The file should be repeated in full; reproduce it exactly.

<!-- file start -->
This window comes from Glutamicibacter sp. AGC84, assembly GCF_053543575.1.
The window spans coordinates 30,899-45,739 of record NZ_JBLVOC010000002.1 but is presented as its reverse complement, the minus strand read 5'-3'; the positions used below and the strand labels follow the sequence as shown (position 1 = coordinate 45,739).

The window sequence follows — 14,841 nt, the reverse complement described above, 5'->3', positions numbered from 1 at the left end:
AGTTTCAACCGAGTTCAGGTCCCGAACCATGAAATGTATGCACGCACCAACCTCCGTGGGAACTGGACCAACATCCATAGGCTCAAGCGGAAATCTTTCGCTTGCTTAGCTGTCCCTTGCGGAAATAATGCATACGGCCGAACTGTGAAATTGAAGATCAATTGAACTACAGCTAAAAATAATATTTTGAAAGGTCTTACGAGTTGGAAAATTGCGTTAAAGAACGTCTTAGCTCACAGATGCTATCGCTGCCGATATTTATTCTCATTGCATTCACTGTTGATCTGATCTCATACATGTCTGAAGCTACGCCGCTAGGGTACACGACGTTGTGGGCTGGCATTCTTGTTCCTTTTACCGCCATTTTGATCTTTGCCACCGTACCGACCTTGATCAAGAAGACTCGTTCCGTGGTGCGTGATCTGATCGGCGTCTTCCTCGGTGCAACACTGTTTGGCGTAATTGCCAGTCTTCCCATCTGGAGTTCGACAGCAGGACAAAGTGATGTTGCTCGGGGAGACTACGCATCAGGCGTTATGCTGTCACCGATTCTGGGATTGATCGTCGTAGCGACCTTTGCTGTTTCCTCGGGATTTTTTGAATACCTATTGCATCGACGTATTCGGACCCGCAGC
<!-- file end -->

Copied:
This window comes from Glutamicibacter sp. AGC84, assembly GCF_053543575.1.
The window spans coordinates 30,899-45,739 of record NZ_JBLVOC010000002.1 but is presented as its reverse complement, the minus strand read 5'-3'; the positions used below and the strand labels follow the sequence as shown (position 1 = coordinate 45,739).

The window sequence follows — 14,841 nt, the reverse complement described above, 5'->3', positions numbered from 1 at the left end:
AGTTTCAACCGAGTTCAGGTCCCGAACCATGAAATGTATGCACGCACCAACCTCCGTGGGAACTGGACCAACATCCATAGGCTCAAGCGGAAATCTTTCGCTTGCTTAGCTGTCCCTTGCGGAAATAATGCATACGGCCGAACTGTGAAATTGAAGATCAATTGAACTACAGCTAAAAATAATATTTTGAAAGGTCTTACGAGTTGGAAAATTGCGTTAAAGAACGTCTTAGCTCACAGATGCTATCGCTGCCGATATTTATTCTCATTGCATTCACTGTTGATCTGATCTCATACATGTCTGAAGCTACGCCGCTAGGGTACACGACGTTGTGGGCTGGCATTCTTGTTCCTTTTACCGCCATTTTGATCTTTGCCACCGTACCGACCTTGATCAAGAAGACTCGTTCCGTGGTGCGTGATCTGATCGGCGTCTTCCTCGGTGCAACACTGTTTGGCGTAATTGCCAGTCTTCCCATCTGGAGTTCGACAGCAGGACAAAGTGATGTTGCTCGGGGAGACTACGCATCAGGCGTTATGCTGTCACCGATTCTGGGATTGATCGTCGTAGCGACCTTTGCTGTTTCCTCGGGATTTTTTGAATACCTATTGCATCGACGTATTCGGACCCGCAGC